December 2020
Vol 6, Issue 51

About The Cover

Cover image expansion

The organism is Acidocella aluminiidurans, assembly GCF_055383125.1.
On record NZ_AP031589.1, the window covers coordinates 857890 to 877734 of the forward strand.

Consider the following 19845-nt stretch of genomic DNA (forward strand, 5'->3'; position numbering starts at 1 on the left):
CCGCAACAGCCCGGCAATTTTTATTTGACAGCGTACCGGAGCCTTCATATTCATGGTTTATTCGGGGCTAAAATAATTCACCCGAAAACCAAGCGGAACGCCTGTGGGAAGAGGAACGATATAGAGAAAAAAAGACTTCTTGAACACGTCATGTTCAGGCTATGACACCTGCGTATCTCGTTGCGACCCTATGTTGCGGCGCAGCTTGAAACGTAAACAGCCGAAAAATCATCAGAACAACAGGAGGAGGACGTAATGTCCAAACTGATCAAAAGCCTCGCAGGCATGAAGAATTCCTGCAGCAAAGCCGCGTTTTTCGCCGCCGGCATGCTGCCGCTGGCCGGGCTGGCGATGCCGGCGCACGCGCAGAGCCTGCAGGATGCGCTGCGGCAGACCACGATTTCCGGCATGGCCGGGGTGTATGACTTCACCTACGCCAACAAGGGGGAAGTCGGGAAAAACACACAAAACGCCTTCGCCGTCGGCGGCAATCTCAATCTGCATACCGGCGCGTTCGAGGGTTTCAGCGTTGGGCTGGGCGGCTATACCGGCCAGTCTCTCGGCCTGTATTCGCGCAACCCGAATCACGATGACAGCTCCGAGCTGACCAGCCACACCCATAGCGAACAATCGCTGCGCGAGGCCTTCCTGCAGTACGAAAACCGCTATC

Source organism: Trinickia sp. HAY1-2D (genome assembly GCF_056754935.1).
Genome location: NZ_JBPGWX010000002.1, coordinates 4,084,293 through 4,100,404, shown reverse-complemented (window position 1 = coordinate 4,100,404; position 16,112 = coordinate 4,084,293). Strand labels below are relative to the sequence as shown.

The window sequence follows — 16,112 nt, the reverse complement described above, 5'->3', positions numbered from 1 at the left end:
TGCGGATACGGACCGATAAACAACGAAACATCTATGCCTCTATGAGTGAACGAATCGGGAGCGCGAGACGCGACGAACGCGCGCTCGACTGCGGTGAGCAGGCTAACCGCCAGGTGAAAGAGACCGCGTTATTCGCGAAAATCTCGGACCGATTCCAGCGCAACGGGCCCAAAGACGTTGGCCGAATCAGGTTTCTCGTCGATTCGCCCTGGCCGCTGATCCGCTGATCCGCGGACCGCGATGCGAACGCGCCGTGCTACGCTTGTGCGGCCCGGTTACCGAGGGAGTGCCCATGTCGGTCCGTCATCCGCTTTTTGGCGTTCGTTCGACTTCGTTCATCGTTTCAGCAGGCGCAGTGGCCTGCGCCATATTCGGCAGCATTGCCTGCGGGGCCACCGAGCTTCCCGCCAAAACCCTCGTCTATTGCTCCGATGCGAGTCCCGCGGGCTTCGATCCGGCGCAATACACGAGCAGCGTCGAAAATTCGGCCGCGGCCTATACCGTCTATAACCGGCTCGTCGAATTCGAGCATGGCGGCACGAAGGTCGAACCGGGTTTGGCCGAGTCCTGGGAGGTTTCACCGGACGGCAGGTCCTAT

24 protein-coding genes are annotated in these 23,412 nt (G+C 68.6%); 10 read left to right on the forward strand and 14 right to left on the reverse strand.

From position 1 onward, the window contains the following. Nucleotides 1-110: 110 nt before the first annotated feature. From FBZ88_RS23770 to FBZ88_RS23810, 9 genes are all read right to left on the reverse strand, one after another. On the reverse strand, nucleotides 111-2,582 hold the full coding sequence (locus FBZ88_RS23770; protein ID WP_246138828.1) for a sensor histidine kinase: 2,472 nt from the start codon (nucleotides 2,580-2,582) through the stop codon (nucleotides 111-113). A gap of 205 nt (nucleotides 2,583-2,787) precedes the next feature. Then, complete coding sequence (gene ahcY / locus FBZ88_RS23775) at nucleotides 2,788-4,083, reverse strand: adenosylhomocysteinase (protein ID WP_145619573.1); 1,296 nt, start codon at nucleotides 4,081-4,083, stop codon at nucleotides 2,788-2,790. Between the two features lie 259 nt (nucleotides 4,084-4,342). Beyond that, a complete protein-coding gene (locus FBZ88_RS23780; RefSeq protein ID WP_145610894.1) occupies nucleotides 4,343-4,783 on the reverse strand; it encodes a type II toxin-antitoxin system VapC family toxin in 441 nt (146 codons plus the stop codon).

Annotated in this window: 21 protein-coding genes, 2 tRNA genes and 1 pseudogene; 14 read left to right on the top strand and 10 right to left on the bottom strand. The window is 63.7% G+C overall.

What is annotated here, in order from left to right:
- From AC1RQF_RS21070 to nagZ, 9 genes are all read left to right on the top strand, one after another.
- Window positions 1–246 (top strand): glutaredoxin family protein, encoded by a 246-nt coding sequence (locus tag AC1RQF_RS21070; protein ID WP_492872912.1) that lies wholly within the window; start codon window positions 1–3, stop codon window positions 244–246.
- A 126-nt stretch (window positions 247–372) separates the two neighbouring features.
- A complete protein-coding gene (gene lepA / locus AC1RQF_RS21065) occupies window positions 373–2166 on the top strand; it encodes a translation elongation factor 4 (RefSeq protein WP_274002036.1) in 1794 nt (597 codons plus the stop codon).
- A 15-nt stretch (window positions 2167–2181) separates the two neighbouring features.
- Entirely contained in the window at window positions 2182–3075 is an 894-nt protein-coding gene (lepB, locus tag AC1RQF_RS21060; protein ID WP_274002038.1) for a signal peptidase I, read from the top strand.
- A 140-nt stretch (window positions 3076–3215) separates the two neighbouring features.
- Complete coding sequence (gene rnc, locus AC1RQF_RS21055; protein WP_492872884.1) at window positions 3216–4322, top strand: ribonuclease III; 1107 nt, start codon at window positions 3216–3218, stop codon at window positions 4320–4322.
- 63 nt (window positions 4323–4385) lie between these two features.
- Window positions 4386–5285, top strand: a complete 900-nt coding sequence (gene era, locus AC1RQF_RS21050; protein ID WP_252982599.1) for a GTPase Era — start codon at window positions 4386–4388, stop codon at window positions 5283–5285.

ONLINE COVER Large tabular icebergs ("tabletop" icebergs with steeps sides and a broad, flat surface) that calve off of Antarctica's ice shelves contribute nearly half of the freshwater flux from the Antarctic Ice Sheet into the Southern Ocean. However, since their breakups have proven difficult to simulate, these large Antarctic icebergs have not been well represented in models—they are typically either omitted or represented as surviving longer and travelling farther than observations suggest they do in real life. To overcome this modelling challenge, England et al. developed a representation of iceberg fracturing using a breakup scheme based on the "footloose mechanism." They optimized its parameters by forcing the iceberg model with an ocean state estimate and comparing the modeled iceberg trajectories and areas with the Antarctic Iceberg Tracking Database. This breakup scheme dramatically improved large iceberg simulations, and the researchers found that including a representation of their breakup substantially altered the distribution of iceberg meltwater in the Southern Ocean described by models. The findings demonstrate the critical importance of including large icebergs in climate models. [CREDIT: TUI DE ROY/MINDEN]